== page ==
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Date Permissions Signed
Date of Award
Department or Program Affiliation
Master of Science (MS)
Lemm, Kristi M., 1971-
Warren, Michael B.
Although perspective-taking has been used to reduce negative attitudes toward social outgroups (see Todd & Galinsky, 2014), there are contexts where perspective-taking may backfire. When perceivers expect to interact with the outgroup target they imagine the perspective of, they have been shown to have an increase in meta-perceptual concerns, meta-stereotypes, which can draw perceivers away from imagining the perspective of the target and toward concerns for how they are being perceived. The current study (N = 193) examined whether different kinds of perspective-taking (imagine-self, imagine-other) influenced attitudes towards marginalized groups and whether such effects were moderated by perceivers’ individual levels of self-compassion, a positive and balanced disposition towards oneself. Results revealed that although self-compassion did not moderate the effect of perspective-taking on attitudes towards marginalized groups, self-compassion moderated the effect of perspective-taking on reaction time to meta-stereotype words (among other stimuli) during a lexical decision-making task. Specifically, individuals high in self-compassion responded faster to words (e.g., prejudiced, thoughtful) and non-words when perspective-taking relative to those who received no instructions. Such results have implications for the utility of perspective-taking in anticipated intergroup interactions and provide clues as to what individual difference indicators may influence its cognitive and emotional implications.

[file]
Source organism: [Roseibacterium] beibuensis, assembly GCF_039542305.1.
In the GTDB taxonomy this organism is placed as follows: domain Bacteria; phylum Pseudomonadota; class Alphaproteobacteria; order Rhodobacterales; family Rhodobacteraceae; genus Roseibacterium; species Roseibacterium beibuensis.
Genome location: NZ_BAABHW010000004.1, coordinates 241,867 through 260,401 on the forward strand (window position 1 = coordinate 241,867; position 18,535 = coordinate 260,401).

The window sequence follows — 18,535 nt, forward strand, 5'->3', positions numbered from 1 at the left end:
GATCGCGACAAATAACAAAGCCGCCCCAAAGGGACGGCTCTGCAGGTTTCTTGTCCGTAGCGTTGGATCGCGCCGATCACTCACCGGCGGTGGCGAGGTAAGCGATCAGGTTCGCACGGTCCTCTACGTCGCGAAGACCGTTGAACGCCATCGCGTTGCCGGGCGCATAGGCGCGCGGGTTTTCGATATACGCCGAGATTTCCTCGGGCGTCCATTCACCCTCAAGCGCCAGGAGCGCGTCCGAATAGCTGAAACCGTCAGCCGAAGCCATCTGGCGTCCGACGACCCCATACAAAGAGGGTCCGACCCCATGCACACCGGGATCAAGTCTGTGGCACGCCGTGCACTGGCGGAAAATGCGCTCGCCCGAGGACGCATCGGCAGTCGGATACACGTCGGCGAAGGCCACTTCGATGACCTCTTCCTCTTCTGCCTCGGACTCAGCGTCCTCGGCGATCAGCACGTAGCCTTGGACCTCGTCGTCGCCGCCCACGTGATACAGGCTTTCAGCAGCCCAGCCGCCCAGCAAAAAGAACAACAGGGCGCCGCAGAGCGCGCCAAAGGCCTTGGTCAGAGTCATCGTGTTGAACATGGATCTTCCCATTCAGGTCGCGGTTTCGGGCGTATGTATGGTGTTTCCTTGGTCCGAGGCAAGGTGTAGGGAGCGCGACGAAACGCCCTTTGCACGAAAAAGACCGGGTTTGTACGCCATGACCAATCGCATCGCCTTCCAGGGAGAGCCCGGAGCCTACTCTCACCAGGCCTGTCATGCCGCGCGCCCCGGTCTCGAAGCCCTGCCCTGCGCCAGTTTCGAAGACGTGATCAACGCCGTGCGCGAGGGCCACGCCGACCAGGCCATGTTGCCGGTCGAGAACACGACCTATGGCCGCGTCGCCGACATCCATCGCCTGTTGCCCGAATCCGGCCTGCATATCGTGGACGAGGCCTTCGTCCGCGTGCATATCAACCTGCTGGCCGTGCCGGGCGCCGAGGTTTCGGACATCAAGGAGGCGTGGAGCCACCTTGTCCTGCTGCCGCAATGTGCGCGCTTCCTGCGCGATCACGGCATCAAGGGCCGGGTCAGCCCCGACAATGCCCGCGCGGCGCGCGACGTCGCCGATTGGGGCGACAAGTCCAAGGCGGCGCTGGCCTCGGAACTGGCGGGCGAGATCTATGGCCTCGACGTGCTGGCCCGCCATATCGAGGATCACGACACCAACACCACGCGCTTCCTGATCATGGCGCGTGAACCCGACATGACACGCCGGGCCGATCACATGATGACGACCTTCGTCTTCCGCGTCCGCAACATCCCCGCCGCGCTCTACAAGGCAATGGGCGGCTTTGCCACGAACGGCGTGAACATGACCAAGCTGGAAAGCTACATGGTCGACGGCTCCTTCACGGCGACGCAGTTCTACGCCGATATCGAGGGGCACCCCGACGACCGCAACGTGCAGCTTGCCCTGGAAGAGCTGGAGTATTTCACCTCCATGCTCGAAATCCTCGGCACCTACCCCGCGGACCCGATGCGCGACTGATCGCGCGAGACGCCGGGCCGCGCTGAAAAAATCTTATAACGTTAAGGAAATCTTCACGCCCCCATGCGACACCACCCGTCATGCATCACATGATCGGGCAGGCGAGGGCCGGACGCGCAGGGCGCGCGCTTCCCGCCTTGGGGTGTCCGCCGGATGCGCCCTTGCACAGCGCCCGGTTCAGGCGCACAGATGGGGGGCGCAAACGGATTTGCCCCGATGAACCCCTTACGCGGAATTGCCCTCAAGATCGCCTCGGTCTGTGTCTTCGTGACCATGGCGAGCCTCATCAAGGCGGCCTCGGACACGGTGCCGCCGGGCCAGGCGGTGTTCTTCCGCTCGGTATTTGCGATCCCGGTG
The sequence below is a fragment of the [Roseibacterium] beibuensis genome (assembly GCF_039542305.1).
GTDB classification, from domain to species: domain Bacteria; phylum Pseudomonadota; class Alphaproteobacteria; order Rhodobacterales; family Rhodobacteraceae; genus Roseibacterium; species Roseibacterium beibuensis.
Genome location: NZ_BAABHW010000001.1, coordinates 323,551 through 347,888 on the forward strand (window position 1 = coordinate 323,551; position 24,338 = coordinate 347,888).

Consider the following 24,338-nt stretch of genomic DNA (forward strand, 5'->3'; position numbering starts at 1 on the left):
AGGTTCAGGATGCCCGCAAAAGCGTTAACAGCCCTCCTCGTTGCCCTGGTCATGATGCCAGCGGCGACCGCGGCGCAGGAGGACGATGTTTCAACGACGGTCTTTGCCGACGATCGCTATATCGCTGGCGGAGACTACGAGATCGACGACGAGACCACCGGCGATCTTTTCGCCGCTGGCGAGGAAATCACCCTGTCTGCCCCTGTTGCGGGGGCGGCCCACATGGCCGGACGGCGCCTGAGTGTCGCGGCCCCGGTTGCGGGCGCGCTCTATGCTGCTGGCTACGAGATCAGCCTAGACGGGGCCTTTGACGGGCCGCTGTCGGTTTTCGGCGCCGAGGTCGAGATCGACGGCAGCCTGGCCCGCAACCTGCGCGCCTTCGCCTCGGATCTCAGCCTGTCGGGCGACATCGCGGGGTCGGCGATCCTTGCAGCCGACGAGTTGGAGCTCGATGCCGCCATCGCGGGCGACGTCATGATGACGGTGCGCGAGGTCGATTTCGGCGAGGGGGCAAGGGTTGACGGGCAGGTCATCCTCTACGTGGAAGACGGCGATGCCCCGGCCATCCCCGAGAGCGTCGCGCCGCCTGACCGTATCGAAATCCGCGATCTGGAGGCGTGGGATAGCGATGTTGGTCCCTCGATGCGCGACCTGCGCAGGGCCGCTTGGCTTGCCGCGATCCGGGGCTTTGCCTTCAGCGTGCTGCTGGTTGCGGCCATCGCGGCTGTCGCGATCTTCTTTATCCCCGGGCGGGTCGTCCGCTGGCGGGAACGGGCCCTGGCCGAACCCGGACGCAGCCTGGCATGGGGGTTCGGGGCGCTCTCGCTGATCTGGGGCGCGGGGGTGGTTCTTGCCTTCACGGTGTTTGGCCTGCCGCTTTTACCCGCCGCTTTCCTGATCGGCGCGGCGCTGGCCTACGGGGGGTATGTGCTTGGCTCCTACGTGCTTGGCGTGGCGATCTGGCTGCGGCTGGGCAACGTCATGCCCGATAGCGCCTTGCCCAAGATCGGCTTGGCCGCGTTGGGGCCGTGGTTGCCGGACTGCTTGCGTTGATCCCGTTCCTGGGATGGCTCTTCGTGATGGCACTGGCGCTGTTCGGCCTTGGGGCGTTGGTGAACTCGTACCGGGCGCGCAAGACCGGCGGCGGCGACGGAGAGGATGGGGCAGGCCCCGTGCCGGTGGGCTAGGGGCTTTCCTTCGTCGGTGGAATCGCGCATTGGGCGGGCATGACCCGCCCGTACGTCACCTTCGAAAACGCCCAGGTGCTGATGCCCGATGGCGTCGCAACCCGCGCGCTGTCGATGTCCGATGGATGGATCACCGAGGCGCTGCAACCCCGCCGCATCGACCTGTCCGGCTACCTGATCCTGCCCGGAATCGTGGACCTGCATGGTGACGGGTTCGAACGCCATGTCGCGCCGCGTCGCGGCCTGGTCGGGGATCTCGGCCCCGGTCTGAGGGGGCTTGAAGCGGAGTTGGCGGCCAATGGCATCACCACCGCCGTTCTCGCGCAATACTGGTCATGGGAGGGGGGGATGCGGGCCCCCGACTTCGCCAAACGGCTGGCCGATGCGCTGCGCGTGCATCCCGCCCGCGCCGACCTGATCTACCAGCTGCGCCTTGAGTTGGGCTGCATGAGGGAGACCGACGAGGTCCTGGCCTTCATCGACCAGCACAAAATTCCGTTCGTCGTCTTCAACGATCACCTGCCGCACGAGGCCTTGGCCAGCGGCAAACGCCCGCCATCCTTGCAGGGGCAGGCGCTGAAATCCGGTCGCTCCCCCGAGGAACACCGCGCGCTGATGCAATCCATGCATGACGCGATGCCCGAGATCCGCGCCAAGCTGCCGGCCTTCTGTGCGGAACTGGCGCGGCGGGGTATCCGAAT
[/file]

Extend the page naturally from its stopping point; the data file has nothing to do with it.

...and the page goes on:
perspective-taking, intergroup interactions, meta-stereotypes, self-compassion
Western Washington University
Subject – LCSH
Stereotypes (Social psychology); Social groups--Psychological aspects; Intergroup relations; Group identity; Compassion
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Bock, Haley, "Activation of Meta-stereotypes and Prejudice: The Moderating Role of Self-compassion During Perspective-taking" (2022). WWU Graduate School Collection. 1111.